"In addition to this, I see prostitution as similar to art and its histories: Who buys who? Who paints who? Who pictures who? Prostitution is often said to be the first occupation for women. Why? Art history and photography history also speak of power, and women were intrinsic to this history. I am posing questions around who has power and why."
KH: Some of the work for Jubilee was produced in China, including one video shot in a nightclub. I’m very interested in the prostitute calling cards that are included in the book and the exhibition. What attracted you to them and what do they indicate for the project overall?
MH: The prostitute calling cards from China are a kind of symbol for this series. I made many pictures in East Asian countries and there were many problems with communication. I can't speak Chinese, and most people in China can't speak Japanese, but we both use ‘kanji’ (Chinese characters) in written form so we can both understand written text to a certain degree. Although the way we pronounce these terms is very different. Twisted and confused (dis)communication was an interesting and influential experience while I was travelling in China, Taiwan and Hong Kong.
In addition to this, I see prostitution as similar to art and its histories: Who buys who? Who paints who? Who pictures who? Prostitution is often said to be the first occupation for women. Why? Art history and photography history also speak of power, and women were intrinsic to this history. I am posing questions around who has power and why.
Another layer exists that is also interesting… these cards are using images of famous Asian women that are illegally sourced from the internet. I discovered a card in China that mused an image of a popular Japanese idol. It was very interesting to think how we share our images and culture. I am interested in mixing culture, nation, race, gender and imagery while questioning power. These cards are a good example of what I try to achieve with my own work and why they are now part of the work.
KH: You have also been working with objects, especially neon. What instigated this interest?
MH: The use of neon light is inspired by experiences in my darkroom and the joy of walking at night. Making and recording such light sources also is representative of the ideas discussed above.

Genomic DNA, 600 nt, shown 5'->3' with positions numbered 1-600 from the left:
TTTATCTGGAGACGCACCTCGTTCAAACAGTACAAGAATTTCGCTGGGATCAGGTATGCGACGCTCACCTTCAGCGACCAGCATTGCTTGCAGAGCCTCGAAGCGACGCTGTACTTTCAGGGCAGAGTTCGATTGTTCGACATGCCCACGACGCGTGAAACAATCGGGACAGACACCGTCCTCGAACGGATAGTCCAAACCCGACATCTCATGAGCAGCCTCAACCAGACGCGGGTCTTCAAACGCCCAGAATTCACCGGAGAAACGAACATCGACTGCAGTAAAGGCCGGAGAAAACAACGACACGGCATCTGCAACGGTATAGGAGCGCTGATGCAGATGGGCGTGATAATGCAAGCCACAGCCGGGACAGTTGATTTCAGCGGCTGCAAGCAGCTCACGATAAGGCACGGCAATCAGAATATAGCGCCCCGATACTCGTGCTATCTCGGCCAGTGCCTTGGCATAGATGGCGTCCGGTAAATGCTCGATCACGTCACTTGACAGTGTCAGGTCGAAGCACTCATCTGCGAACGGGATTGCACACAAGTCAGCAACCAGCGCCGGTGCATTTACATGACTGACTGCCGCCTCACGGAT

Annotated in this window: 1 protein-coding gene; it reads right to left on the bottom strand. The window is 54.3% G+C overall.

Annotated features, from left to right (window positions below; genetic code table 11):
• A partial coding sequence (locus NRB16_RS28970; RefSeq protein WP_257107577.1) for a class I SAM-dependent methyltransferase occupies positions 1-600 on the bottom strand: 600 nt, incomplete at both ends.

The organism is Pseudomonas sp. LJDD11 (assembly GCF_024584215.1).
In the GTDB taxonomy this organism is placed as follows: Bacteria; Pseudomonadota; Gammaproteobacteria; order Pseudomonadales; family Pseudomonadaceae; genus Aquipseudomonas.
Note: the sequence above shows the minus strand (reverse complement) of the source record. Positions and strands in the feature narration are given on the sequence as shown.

KH: As I think you are aware, I am very interested in your previous project and subsequent photobook, CRYSTAL LOVE STARLIGHT, can you please briefly outline this project and how it began? Especially the relationships with the newspaper and other ‘New Documentary’ modes of working.
MH: This series started with one small article in the newspaper. First, I was impressed by the bar's name CRYSTAL LOVE STARLIGHT because of the ‘BRINGBRING’ associated with the bar’s name and how it attempts to fill a void often found amongst Japanese suburbs. The case involved many elements that interest me and especially prostitution, so I was attracted to the idea and somehow imaging the story – it expresses many things that I talk about in other works about power and the relationships of skin.
KH: I only recently discovered the work Trailer, it seems very interesting. A zine with prints and a cassette tape. Can you please tell me about this project? I really want to hear that cassette!
MH: Trailer is a subtext to CRYSTAL LIVE STARLIGHT. I did a lot of research for the project, so the book is like a repository of all the research undertaken and the images found and made. The cassette contains recordings that I also made – it’s like a confusing detective file and can be read as an extension or expansion of CRYSTAL LIVE STARLIGHT.
"I regard Tsuka as objects that emit signs to direct humans in a better direction."
KH: For each interview for the dedicated Tsuka website I am asking each artist about a particular image, its making and what it may mean to both you and the audience. In regard to your work, I would really like to know more about the photograph in the publication Kazan of the nude girl in the backseat of a car looking up and out the window. It is so mesmerizing, beautiful yet haunting; in many ways it could be described as sublime. Can you tell me more about it please?
MH: The photograph was taken during a short trip in Izu Oshima near Tokyo. The model is one of my friends and we went on a short shooting trip with two boys. I took this photograph on the way to a Volcano. We stopped the car on a small road in the forest so there are beautiful green reflections in the car windows and the light was amazing. But I didn't plan this image, the situation was a coincidence as with many of my other photographs.
KH: Tsuka! What is Tsuka for you and how could your work be considered a form of homage or atonement?
MH: I regard Tsuka as objects that emit signs to direct humans in a better direction.